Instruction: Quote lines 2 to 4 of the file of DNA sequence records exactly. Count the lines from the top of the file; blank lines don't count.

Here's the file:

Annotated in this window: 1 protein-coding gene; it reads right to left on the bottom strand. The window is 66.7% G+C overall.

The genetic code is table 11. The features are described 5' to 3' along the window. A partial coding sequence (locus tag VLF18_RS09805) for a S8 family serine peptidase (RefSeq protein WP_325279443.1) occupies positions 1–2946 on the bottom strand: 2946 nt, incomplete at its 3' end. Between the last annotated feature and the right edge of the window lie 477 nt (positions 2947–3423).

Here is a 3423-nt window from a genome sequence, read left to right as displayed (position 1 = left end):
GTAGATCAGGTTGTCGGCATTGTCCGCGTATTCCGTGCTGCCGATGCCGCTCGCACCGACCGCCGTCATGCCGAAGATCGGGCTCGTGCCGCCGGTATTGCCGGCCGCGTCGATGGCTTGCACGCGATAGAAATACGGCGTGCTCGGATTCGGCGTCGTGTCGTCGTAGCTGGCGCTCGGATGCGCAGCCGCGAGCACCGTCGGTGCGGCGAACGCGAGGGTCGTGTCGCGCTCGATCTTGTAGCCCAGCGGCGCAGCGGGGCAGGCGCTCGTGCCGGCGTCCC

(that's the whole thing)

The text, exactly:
The genetic code is table 11. The features are described 5' to 3' along the window. A partial coding sequence (locus tag VLF18_RS09805) for a S8 family serine peptidase (RefSeq protein WP_325279443.1) occupies positions 1–2946 on the bottom strand: 2946 nt, incomplete at its 3' end. Between the last annotated feature and the right edge of the window lie 477 nt (positions 2947–3423).

Here is a 3423-nt window from a genome sequence, read left to right as displayed (position 1 = left end):
GTAGATCAGGTTGTCGGCATTGTCCGCGTATTCCGTGCTGCCGATGCCGCTCGCACCGACCGCCGTCATGCCGAAGATCGGGCTCGTGCCGCCGGTATTGCCGGCCGCGTCGATGGCTTGCACGCGATAGAAATACGGCGTGCTCGGATTCGGCGTCGTGTCGTCGTAGCTGGCGCTCGGATGCGCAGCCGCGAGCACCGTCGGTGCGGCGAACGCGAGGGTCGTGTCGCGCTCGATCTTGTAGCCCAGCGGCGCAGCGGGGCAGGCGCTCGTGCCGGCGTCCC